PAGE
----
But I think it’s the folding money that triggers the pity. What kind of a person uses cash-money on campus? Clearly someone in need and, frankly a bit out-of-touch. We all use cards.

You must not be from around here.

“Let me help you.”

The other day a student reflected on her community-building work in our social media marketing class:

“It’s also important to create a presence that encourages interaction,” she said.

I can’t get her comment out of my mind, partly because of getting two free coffees and partly because of the riddle of how to write in a slightly-unfinished, slightly-needy way. columbo1-20160205Like how Columbo conducted investigations: you pity the unkempt, needy fellow until you realize he is canny like a fox.

I’ve long puzzled over the magnetism of a dumb sketch. Stepping up to the white board and drawing something badly as a way of explaining an idea is a sure-fire way to invite others in. And they step up—not to correct, just to collaborate.PlaceByRiver-2-20160121 Because it’s sorta fun to draw badly and without the pressure to create art. And it can be fun to think together. And, like presenting folding-money in debit card economy, you clearly need help.

What are you willing to leave unfinished to draw others in?

###

Image credit: Kirk Livingston, The-Toast.Net

Abscence

leave a comment »

Teaching season is in full swing.

TreeCircle-3-20160202

And all my words are going toward the course.

I’ll be back.

 

Written by kirkistan

February 2, 2016 at 8:37 am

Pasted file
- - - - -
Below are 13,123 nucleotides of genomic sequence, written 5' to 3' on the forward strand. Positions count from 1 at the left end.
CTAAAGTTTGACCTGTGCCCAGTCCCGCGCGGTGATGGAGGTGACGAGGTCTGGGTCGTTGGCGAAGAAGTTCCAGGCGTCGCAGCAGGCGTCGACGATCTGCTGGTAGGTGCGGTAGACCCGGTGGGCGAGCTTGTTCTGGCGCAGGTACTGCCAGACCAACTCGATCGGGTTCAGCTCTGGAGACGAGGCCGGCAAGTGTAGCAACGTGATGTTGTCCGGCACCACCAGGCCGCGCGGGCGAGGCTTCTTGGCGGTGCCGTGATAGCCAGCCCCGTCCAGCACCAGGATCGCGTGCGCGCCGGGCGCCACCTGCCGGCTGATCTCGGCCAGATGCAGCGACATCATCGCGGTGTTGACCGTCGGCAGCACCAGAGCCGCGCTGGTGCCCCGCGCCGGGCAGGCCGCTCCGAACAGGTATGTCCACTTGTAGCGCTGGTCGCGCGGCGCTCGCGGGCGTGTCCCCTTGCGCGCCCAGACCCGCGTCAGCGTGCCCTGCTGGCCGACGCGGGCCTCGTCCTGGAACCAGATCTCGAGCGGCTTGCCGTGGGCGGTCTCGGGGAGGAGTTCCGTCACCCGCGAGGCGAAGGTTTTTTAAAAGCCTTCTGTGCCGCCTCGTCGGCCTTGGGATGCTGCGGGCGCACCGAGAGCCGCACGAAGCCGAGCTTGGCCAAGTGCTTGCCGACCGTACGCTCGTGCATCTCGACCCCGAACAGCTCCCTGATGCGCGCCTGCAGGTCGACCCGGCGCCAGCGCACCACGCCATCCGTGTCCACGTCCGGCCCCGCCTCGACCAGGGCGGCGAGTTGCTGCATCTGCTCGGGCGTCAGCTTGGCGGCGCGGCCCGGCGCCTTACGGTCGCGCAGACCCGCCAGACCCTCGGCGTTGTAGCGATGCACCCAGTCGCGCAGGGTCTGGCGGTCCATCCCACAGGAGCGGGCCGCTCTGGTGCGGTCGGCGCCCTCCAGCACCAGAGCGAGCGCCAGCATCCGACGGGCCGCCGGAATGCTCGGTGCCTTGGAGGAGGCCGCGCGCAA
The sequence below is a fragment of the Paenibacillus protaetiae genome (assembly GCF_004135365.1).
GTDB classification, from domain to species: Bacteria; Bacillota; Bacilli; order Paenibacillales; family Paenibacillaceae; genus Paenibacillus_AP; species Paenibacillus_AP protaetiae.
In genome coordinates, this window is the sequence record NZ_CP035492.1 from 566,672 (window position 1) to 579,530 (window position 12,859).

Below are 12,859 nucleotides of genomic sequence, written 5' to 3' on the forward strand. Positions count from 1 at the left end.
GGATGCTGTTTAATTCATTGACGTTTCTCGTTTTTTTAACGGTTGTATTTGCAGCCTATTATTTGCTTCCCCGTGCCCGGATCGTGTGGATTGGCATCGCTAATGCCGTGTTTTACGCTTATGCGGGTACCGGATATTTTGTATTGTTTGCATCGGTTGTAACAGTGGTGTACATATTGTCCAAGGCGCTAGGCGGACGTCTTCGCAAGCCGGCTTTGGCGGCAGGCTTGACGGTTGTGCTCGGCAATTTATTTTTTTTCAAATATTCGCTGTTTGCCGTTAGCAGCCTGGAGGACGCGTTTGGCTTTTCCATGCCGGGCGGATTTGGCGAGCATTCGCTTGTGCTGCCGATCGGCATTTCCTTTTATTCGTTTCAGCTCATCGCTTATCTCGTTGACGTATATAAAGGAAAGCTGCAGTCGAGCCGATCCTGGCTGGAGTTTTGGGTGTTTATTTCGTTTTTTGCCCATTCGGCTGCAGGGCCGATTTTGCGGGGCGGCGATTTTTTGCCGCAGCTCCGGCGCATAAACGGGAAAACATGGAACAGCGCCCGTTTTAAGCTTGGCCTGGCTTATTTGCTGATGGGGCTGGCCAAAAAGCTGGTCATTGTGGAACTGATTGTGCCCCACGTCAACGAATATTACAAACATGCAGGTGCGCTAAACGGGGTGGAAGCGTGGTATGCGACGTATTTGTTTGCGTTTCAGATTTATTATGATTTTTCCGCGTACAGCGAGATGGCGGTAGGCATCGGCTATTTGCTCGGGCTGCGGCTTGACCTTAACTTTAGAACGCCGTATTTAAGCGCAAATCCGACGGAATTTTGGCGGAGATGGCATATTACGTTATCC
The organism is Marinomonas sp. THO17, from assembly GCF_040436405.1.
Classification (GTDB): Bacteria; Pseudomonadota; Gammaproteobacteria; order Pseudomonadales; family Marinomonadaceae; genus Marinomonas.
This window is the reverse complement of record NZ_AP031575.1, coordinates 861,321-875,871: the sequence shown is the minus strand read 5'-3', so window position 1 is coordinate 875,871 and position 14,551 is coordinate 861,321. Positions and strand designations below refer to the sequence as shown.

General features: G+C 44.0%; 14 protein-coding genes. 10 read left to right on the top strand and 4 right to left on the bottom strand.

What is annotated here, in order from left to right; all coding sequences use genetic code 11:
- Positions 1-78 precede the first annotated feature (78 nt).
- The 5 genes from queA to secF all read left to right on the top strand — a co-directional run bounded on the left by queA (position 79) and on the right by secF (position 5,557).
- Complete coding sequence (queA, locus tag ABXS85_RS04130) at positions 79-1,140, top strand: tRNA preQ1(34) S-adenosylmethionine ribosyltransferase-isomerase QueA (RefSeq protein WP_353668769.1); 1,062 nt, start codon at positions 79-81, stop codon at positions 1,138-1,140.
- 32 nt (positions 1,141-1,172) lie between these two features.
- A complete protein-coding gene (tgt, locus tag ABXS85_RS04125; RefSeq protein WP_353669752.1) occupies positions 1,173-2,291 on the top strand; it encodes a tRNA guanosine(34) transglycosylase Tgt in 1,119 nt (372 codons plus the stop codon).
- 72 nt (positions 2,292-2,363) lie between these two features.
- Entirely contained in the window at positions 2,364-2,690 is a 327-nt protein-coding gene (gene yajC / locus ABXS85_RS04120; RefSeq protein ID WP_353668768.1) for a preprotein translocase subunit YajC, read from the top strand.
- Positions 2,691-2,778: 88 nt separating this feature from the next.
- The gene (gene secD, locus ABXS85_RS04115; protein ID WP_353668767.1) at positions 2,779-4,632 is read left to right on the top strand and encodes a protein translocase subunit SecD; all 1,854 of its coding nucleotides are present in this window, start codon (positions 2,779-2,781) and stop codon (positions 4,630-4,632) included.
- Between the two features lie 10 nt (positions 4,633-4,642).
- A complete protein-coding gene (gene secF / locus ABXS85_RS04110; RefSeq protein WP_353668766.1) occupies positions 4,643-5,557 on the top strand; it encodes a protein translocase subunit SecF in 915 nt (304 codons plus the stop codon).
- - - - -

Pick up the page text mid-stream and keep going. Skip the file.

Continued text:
The Alchemy of a Thought Remembered

with 6 comments

Follow the Instinct to Say Again

We talk endlessly about the question “What is remarkable?” in my social media class. I am convinced that the bits of life that we remember to tell someone else are the very things that make for great conversations. It is that instinct that also powers engaging social media.

FlowerOverWater-2-20160129

Say I run into an old friend and remember I finally read that book she told me about two years ago. Why did I wait so long? “The chapter about the train ride through the Alps was unbelievable and may have changed my life,” I say. I just remembered all this when I saw my friend and she said “train.” I can see that she is happy I read and enjoyed the book—one of her favorites.

Curiously, it is the running into the friend that pulls the trigger on the remembered thought. That instinct to pull from memory a thought stored for a particular person is one to follow. But maybe I did not store a thought for a person. Maybe I just registered a reaction to the book and I’ve been telling anyone who will listen—simply because I think they might find it interesting

Three things about this instinct to remark:

  1. We often remember for someone—we know they will like this thing and so we tell them.
  2. In a simple remark, we break complex thoughts into pieces and parts that can be verbalized. We want to be heard so we anticipate the questions our friend will say and pepper our talk on the fly with the answers they seek.
  3. The connection powers the thought and the communication. And so this memory or thought that becomes a remark goes on to cheer or enlighten or delight our friend.

The answer to “What is remarkable?” has its roots in a mystical intersection of connection, remembering and communicating. We might wish for such connection in our social media practice. The model for true connection is our plain old remarks to friends.

###

Image credit: Kirk Livingston

Tell Me a Story

with 8 comments

On the Mindfulness of Listening

Listening is such a simple thing. How hard can it be?

But we all know that listening is harder than it appears, because listening means we have to shut up. And good listening means not just shutting up but also not using someone’s moments of speech as a time to plan counter-arguments.BarnFire-20160122